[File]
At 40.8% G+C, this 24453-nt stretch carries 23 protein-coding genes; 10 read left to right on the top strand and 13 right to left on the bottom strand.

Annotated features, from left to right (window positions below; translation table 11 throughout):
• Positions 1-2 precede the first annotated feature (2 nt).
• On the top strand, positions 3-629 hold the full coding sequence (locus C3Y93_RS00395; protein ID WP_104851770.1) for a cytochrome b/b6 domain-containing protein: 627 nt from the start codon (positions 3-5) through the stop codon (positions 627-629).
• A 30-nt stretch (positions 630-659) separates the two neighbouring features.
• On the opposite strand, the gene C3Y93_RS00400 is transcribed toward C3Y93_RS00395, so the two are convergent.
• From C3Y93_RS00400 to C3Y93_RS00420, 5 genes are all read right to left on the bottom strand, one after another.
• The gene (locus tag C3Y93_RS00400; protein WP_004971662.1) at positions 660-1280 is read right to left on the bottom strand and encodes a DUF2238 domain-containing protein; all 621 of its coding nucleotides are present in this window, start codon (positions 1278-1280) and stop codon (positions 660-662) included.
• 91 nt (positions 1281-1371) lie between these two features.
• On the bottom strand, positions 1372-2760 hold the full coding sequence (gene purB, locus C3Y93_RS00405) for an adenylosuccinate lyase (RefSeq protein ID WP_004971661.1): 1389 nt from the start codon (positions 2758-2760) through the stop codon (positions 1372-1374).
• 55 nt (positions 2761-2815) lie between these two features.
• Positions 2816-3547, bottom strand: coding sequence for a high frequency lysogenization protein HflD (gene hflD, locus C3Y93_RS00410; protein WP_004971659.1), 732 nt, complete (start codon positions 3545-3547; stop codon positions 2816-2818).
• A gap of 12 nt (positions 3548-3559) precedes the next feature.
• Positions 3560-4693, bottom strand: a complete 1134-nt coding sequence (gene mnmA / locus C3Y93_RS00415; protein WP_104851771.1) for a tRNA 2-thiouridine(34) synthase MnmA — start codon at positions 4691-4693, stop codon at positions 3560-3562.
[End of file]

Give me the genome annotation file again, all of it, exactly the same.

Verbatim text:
At 40.8% G+C, this 24453-nt stretch carries 23 protein-coding genes; 10 read left to right on the top strand and 13 right to left on the bottom strand.

Annotated features, from left to right (window positions below; translation table 11 throughout):
• Positions 1-2 precede the first annotated feature (2 nt).
• On the top strand, positions 3-629 hold the full coding sequence (locus C3Y93_RS00395; protein ID WP_104851770.1) for a cytochrome b/b6 domain-containing protein: 627 nt from the start codon (positions 3-5) through the stop codon (positions 627-629).
• A 30-nt stretch (positions 630-659) separates the two neighbouring features.
• On the opposite strand, the gene C3Y93_RS00400 is transcribed toward C3Y93_RS00395, so the two are convergent.
• From C3Y93_RS00400 to C3Y93_RS00420, 5 genes are all read right to left on the bottom strand, one after another.
• The gene (locus tag C3Y93_RS00400; protein WP_004971662.1) at positions 660-1280 is read right to left on the bottom strand and encodes a DUF2238 domain-containing protein; all 621 of its coding nucleotides are present in this window, start codon (positions 1278-1280) and stop codon (positions 660-662) included.
• 91 nt (positions 1281-1371) lie between these two features.
• On the bottom strand, positions 1372-2760 hold the full coding sequence (gene purB, locus C3Y93_RS00405) for an adenylosuccinate lyase (RefSeq protein ID WP_004971661.1): 1389 nt from the start codon (positions 2758-2760) through the stop codon (positions 1372-1374).
• 55 nt (positions 2761-2815) lie between these two features.
• Positions 2816-3547, bottom strand: coding sequence for a high frequency lysogenization protein HflD (gene hflD, locus C3Y93_RS00410; protein WP_004971659.1), 732 nt, complete (start codon positions 3545-3547; stop codon positions 2816-2818).
• A gap of 12 nt (positions 3548-3559) precedes the next feature.
• Positions 3560-4693, bottom strand: a complete 1134-nt coding sequence (gene mnmA / locus C3Y93_RS00415; protein WP_104851771.1) for a tRNA 2-thiouridine(34) synthase MnmA — start codon at positions 4691-4693, stop codon at positions 3560-3562.